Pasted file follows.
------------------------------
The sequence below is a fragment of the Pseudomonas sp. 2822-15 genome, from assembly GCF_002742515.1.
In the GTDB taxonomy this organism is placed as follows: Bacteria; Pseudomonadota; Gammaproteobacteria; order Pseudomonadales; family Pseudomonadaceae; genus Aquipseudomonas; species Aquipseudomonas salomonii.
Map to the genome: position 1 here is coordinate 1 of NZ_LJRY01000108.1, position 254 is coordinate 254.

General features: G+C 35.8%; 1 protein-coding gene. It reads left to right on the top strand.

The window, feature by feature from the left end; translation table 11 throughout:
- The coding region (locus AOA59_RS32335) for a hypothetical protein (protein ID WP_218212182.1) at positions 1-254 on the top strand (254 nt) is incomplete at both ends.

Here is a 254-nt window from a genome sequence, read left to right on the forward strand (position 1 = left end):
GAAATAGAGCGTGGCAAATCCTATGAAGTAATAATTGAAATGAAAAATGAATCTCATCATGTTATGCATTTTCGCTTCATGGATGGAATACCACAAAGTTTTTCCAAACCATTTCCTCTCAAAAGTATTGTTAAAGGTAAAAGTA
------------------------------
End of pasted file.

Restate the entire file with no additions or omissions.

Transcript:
The sequence below is a fragment of the Pseudomonas sp. 2822-15 genome, from assembly GCF_002742515.1.
In the GTDB taxonomy this organism is placed as follows: Bacteria; Pseudomonadota; Gammaproteobacteria; order Pseudomonadales; family Pseudomonadaceae; genus Aquipseudomonas; species Aquipseudomonas salomonii.
Map to the genome: position 1 here is coordinate 1 of NZ_LJRY01000108.1, position 254 is coordinate 254.

General features: G+C 35.8%; 1 protein-coding gene. It reads left to right on the top strand.

The window, feature by feature from the left end; translation table 11 throughout:
- The coding region (locus AOA59_RS32335) for a hypothetical protein (protein ID WP_218212182.1) at positions 1-254 on the top strand (254 nt) is incomplete at both ends.

Here is a 254-nt window from a genome sequence, read left to right on the forward strand (position 1 = left end):
GAAATAGAGCGTGGCAAATCCTATGAAGTAATAATTGAAATGAAAAATGAATCTCATCATGTTATGCATTTTCGCTTCATGGATGGAATACCACAAAGTTTTTCCAAACCATTTCCTCTCAAAAGTATTGTTAAAGGTAAAAGTA